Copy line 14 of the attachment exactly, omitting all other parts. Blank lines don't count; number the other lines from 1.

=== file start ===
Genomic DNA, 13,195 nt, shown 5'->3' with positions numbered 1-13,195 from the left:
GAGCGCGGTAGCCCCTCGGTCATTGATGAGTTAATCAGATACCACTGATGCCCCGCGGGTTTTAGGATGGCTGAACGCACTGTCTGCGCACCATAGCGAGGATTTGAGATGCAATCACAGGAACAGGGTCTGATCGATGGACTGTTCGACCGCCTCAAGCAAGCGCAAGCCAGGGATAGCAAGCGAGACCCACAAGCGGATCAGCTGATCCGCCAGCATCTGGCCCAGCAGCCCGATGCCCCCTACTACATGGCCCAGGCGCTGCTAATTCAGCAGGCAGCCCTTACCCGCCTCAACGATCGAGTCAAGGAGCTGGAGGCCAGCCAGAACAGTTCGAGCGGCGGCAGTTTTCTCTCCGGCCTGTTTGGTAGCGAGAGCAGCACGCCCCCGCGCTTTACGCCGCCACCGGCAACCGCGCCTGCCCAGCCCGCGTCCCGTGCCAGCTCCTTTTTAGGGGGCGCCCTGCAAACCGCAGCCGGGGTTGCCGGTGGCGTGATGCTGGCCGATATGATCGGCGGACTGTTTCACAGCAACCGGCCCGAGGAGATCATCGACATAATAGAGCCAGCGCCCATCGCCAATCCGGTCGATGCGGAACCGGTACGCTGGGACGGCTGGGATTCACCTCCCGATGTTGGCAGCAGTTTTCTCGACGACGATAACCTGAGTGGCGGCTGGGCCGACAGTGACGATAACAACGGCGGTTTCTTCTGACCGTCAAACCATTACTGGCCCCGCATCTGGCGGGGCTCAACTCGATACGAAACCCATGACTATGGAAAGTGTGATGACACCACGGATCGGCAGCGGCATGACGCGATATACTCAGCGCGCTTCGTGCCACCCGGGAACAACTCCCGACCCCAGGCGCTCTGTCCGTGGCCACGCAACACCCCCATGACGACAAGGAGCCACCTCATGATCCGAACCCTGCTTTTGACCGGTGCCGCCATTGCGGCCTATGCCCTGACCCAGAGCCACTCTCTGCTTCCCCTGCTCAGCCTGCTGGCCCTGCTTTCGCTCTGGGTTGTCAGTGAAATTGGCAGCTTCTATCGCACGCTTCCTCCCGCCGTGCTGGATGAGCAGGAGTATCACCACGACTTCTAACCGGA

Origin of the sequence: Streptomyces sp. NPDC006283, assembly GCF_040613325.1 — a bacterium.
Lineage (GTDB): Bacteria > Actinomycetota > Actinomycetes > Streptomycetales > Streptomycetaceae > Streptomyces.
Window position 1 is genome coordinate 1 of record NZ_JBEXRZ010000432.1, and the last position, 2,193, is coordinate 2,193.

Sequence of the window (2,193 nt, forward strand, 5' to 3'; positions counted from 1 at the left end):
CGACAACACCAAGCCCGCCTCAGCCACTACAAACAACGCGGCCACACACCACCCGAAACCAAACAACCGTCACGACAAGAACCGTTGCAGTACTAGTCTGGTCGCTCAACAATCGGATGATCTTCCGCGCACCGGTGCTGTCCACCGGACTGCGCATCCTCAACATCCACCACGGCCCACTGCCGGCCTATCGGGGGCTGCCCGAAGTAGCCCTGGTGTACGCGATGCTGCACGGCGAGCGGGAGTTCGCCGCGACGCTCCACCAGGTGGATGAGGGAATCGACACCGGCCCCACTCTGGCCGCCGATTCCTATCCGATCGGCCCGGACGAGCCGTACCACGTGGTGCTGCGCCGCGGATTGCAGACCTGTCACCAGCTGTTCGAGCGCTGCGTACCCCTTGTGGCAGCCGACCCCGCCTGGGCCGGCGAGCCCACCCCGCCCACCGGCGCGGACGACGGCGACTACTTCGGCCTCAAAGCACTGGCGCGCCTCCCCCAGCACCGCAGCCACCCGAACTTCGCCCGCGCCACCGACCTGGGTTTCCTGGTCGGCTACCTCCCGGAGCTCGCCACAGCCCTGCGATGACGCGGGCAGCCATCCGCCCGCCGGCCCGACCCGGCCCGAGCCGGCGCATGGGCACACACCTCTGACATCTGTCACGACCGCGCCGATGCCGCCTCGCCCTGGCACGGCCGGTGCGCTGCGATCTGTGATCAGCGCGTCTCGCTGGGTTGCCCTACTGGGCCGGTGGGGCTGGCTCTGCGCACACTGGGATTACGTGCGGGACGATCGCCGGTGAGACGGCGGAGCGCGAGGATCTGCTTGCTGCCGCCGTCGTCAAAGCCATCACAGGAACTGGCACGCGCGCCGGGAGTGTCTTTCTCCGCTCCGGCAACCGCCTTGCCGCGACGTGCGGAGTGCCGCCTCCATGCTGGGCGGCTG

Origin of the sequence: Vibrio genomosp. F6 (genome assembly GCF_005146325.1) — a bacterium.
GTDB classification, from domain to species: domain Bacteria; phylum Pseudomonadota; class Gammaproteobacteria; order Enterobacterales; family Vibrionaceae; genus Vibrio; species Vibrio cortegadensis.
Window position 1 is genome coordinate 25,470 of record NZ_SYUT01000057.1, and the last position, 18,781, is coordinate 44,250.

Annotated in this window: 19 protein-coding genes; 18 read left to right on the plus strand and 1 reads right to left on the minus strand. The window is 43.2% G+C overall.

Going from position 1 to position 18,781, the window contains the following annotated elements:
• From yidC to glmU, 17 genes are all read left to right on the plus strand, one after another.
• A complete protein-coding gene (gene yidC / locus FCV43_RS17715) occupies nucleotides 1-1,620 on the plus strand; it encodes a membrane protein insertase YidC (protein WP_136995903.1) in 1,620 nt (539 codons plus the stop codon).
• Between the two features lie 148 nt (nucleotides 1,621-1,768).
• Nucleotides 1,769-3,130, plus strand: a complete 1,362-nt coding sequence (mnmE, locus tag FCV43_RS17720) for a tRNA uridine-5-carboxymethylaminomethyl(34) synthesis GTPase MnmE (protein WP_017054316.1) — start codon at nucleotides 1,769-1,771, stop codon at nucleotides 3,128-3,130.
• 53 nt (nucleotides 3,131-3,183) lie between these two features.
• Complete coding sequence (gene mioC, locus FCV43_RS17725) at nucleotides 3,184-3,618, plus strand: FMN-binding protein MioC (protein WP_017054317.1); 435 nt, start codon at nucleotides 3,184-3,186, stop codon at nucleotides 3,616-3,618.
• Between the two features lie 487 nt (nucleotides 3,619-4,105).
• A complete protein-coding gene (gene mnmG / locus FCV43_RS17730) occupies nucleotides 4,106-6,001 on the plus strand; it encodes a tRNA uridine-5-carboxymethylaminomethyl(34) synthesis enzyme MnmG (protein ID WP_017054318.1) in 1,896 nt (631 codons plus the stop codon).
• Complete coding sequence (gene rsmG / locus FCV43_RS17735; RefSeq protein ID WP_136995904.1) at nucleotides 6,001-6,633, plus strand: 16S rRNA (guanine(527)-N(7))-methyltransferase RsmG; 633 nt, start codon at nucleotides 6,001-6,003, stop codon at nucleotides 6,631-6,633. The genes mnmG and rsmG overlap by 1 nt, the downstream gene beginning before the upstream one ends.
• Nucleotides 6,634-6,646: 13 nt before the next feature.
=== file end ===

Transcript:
• A complete protein-coding gene (gene yidC / locus FCV43_RS17715) occupies nucleotides 1-1,620 on the plus strand; it encodes a membrane protein insertase YidC (protein WP_136995903.1) in 1,620 nt (539 codons plus the stop codon).